Sample IELTS Writing Task 2 Cause/Effect/Solution Essay
Written by John McGrath – IELTS Trainers Australia
“In some countries, young people have little leisure time and are under a lot of pressure to work hard on their studies.”
What do you think are the causes of this?
What solutions can you suggest?”
Particularly students in Asian countries are required to spend vast amounts of time either attending classes or in preparing for them. The causes can be attributed to the Education system, the expectations of parents and to the attitudes of students themselves. Solutions range from decreasing the number of subjects in the curriculum, focusing less on exams and more on group learning, to having parents and students develop a greater awareness of the need to spend time away from studying.
The Education System is often seen as a major contributor to the problem. The emphasis on schools achieving ever better exam results restricts creativity and initiative, as well as preventing change. Too often school administrators and teachers are judged by their students’ performance in exams, rather than on such less-easily assessed measures as student satisfaction, happiness or even their ability to ultimately find paid employment. If the System were to adopt different values in defining success, then schools might behave very differently.
Parents play a significant role in this problem. As families move to try to escape from the modern rural poverty, parents often place great emphasis and make a considerable financial sacrifice on educating their children in the hope that they will take them out of the poverty trap. In many parts of Asia parents still overly-influence their children in their choice of university course and in potential careers. This has resulted in considerable ‘over-supply’ in those courses perceived as leading to good incomes, particularly in banking and financial services. Parents do need to be much more aware of the interests and talents of their children in planning study paths.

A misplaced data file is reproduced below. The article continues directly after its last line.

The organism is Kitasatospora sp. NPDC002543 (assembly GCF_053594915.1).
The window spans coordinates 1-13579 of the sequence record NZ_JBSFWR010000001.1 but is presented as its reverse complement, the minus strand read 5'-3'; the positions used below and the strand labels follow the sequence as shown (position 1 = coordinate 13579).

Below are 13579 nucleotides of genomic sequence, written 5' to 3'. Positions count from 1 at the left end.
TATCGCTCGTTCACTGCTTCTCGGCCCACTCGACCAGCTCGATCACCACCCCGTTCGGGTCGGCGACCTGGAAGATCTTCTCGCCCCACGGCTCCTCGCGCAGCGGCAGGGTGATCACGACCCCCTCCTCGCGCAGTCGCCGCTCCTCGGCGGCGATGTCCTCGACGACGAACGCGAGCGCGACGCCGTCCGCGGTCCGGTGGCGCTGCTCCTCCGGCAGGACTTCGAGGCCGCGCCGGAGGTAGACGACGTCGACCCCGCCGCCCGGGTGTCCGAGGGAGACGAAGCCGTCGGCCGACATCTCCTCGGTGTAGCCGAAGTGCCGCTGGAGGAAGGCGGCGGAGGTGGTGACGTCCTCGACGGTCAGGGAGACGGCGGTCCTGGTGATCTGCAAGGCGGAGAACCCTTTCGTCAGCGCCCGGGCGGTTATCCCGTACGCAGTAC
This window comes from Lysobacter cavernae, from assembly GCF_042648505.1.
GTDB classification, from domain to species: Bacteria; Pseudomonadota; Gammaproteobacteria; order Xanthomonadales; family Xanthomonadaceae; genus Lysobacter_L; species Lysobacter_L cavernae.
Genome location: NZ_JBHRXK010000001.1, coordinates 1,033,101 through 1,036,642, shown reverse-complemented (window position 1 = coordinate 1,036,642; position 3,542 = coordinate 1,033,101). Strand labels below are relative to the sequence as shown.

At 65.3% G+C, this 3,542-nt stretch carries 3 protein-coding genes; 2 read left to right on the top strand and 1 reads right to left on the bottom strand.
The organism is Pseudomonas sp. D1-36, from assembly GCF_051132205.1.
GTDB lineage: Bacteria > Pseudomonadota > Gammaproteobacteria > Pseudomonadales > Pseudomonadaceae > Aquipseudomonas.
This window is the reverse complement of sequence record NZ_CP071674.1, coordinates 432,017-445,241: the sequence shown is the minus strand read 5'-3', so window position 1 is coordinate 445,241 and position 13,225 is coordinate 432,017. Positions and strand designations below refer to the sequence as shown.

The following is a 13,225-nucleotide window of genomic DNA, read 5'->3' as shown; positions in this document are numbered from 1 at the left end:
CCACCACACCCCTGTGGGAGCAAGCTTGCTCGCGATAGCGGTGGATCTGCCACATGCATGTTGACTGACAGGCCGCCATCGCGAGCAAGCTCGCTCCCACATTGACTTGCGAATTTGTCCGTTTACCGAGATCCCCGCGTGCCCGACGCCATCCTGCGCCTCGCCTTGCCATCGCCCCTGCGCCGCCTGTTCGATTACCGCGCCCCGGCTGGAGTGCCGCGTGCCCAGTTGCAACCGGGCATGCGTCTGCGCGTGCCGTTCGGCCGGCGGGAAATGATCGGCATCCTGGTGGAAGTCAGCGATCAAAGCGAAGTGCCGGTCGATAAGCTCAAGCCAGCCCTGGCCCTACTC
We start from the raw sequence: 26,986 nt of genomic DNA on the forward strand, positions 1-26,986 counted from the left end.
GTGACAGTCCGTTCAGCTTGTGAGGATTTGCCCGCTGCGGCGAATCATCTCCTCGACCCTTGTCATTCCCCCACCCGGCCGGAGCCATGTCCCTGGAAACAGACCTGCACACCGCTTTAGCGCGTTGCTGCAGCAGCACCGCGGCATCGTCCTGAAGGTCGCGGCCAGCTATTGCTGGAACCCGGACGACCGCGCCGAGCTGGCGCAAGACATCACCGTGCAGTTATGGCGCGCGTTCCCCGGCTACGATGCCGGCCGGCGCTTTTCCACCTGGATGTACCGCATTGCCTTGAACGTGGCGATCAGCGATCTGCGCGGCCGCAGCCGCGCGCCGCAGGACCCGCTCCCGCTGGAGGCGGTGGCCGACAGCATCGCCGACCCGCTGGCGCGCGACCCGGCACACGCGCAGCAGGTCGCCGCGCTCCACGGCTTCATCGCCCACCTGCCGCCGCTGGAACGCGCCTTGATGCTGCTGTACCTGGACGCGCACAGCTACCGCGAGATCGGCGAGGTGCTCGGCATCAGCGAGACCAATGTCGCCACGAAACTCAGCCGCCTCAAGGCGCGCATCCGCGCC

Too often students themselves contribute to the problem by being overly-competitive and unduly scared of being seen as a failure. This self-induced pressure is perhaps the most difficult to change as students are unwilling to disappoint their families and are often convinced that failure to reach the top academically means a life of poverty and worthlessness. If students could be shown that there are many other ways to judge the worth of people, such as creativity, leadership, inspiration, honesty and integrity, then the over-emphasis on success in examinations might diminish.
To conclude, many people in Asia particularly are concerned that the lives of their children are being consumed by the perceived need for constant work and study. Educational administrators, parents and students all contribute to the problem, though few see ways to change it. Possible solutions involve changing the system itself to a less exam-centred curriculum, convincing parents that the work force is over-crowded with unemployed graduates, and helping students to take the pressure off themselves by identifying other criteria of success. With these measures, the lives of children might change dramatically over time.